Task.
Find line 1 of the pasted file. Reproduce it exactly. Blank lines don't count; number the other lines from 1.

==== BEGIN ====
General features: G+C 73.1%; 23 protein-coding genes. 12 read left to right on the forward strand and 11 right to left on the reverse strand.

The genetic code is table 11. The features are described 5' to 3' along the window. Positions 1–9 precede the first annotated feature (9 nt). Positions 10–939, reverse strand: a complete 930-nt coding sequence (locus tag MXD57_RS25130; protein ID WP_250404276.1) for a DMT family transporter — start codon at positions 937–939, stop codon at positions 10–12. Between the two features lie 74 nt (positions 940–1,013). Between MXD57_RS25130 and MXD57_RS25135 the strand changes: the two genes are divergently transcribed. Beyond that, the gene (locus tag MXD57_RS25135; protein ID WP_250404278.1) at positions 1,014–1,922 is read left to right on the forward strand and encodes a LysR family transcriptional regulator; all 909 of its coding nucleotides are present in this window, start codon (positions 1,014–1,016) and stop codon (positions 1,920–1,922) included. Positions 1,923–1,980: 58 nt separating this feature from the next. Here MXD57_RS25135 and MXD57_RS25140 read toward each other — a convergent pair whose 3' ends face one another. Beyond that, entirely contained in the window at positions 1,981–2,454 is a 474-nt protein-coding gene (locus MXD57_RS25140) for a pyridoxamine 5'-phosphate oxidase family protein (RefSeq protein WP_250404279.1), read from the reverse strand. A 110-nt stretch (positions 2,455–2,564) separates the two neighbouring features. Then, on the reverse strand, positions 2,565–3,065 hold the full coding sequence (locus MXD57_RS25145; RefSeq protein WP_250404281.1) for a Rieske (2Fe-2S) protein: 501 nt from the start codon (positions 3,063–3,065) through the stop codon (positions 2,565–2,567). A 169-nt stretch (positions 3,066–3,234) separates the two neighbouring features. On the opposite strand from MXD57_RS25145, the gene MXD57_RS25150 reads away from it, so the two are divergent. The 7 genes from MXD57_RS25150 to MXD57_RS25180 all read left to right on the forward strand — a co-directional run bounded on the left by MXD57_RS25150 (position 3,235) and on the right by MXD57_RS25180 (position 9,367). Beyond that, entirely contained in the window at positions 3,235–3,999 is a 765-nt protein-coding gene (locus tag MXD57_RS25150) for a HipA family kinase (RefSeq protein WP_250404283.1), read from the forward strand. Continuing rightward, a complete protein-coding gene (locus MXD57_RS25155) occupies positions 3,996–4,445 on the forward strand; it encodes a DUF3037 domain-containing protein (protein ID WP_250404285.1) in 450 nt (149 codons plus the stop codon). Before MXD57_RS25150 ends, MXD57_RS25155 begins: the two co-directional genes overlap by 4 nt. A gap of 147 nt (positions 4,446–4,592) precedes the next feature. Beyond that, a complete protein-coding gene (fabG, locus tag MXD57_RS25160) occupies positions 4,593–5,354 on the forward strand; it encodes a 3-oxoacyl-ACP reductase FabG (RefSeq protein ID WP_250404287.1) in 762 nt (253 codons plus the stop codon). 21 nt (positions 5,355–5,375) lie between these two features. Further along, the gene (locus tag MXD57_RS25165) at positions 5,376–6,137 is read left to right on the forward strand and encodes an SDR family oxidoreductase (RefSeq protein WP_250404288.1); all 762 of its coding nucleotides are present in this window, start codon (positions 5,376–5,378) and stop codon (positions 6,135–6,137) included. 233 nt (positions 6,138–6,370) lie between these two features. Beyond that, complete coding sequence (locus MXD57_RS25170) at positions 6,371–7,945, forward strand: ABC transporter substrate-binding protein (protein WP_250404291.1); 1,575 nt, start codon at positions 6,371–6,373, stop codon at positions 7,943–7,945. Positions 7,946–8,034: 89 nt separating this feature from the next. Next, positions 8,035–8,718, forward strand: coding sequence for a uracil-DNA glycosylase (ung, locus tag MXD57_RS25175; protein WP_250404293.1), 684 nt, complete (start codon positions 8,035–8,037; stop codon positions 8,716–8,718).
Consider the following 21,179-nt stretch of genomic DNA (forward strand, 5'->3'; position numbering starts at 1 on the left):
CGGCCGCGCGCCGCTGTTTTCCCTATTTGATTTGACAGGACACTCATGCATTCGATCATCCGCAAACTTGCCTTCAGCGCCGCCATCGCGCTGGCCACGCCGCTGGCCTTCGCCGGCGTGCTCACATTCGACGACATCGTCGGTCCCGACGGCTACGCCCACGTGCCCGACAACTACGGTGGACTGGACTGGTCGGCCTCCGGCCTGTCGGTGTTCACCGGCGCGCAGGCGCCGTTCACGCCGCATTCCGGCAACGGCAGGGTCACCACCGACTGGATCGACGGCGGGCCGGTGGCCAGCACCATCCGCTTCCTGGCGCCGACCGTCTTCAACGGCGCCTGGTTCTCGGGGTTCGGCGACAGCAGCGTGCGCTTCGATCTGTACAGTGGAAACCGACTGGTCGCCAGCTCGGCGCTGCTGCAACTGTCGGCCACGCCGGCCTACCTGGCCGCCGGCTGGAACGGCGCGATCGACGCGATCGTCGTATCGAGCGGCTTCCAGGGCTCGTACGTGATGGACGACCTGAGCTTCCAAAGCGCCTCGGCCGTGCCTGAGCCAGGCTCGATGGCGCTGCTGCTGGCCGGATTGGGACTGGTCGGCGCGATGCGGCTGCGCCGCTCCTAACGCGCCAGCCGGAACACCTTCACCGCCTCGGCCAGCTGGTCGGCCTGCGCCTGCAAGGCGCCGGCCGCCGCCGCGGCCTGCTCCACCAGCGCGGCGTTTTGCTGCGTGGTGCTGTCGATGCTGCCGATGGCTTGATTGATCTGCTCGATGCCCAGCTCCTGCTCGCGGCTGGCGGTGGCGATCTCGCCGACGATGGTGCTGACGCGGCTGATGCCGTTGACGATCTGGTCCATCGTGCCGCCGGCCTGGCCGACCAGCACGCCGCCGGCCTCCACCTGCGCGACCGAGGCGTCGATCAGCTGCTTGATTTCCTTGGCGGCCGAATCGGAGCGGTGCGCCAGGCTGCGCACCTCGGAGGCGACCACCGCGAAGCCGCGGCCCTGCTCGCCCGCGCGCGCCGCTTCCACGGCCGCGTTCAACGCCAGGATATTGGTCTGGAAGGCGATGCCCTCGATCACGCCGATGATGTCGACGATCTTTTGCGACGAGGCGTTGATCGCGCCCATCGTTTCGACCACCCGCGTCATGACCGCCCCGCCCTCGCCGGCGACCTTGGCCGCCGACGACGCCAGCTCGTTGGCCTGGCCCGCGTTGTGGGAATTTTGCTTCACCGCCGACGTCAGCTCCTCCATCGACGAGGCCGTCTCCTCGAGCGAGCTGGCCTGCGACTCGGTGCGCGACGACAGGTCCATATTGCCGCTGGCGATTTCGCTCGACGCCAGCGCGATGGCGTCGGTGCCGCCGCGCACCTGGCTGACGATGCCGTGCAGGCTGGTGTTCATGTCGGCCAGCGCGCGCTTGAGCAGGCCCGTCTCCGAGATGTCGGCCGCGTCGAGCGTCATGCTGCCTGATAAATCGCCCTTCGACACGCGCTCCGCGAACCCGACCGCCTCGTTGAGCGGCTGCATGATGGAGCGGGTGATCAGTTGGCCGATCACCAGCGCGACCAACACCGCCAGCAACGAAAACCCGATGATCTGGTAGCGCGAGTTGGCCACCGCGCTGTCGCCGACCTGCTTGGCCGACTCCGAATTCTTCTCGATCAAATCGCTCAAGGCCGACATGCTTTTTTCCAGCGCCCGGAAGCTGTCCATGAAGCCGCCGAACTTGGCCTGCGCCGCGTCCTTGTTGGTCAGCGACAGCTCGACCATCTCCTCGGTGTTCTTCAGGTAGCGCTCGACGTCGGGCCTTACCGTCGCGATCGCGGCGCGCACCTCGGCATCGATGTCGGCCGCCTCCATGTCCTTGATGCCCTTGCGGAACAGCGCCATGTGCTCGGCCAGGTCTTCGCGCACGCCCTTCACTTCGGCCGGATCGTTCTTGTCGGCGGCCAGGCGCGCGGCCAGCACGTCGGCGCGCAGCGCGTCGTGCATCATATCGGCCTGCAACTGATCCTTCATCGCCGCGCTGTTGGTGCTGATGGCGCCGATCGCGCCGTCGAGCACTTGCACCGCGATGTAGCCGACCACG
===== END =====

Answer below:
General features: G+C 73.1%; 23 protein-coding genes. 12 read left to right on the forward strand and 11 right to left on the reverse strand.